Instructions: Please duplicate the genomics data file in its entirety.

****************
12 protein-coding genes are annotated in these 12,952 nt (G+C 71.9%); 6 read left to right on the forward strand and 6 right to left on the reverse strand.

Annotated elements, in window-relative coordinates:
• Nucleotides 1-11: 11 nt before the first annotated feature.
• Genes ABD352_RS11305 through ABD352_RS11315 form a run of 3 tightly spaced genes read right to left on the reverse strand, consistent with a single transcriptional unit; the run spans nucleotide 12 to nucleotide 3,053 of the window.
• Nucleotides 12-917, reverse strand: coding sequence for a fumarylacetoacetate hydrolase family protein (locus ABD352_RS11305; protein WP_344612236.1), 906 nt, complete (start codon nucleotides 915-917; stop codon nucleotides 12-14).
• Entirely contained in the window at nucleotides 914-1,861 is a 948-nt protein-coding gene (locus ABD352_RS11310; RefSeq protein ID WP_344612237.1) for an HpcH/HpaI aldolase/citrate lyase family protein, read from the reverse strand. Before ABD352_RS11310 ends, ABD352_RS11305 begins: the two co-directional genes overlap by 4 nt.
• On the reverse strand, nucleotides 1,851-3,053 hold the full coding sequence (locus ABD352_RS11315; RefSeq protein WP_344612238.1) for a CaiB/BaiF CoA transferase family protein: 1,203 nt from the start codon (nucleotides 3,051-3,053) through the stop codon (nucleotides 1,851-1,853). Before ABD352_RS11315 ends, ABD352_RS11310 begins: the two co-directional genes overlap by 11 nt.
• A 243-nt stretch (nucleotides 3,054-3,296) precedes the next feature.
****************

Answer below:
12 protein-coding genes are annotated in these 12,952 nt (G+C 71.9%); 6 read left to right on the forward strand and 6 right to left on the reverse strand.

Annotated elements, in window-relative coordinates:
• Nucleotides 1-11: 11 nt before the first annotated feature.
• Genes ABD352_RS11305 through ABD352_RS11315 form a run of 3 tightly spaced genes read right to left on the reverse strand, consistent with a single transcriptional unit; the run spans nucleotide 12 to nucleotide 3,053 of the window.
• Nucleotides 12-917, reverse strand: coding sequence for a fumarylacetoacetate hydrolase family protein (locus ABD352_RS11305; protein WP_344612236.1), 906 nt, complete (start codon nucleotides 915-917; stop codon nucleotides 12-14).
• Entirely contained in the window at nucleotides 914-1,861 is a 948-nt protein-coding gene (locus ABD352_RS11310; RefSeq protein ID WP_344612237.1) for an HpcH/HpaI aldolase/citrate lyase family protein, read from the reverse strand. Before ABD352_RS11310 ends, ABD352_RS11305 begins: the two co-directional genes overlap by 4 nt.
• On the reverse strand, nucleotides 1,851-3,053 hold the full coding sequence (locus ABD352_RS11315; RefSeq protein WP_344612238.1) for a CaiB/BaiF CoA transferase family protein: 1,203 nt from the start codon (nucleotides 3,051-3,053) through the stop codon (nucleotides 1,851-1,853). Before ABD352_RS11315 ends, ABD352_RS11310 begins: the two co-directional genes overlap by 11 nt.
• A 243-nt stretch (nucleotides 3,054-3,296) precedes the next feature.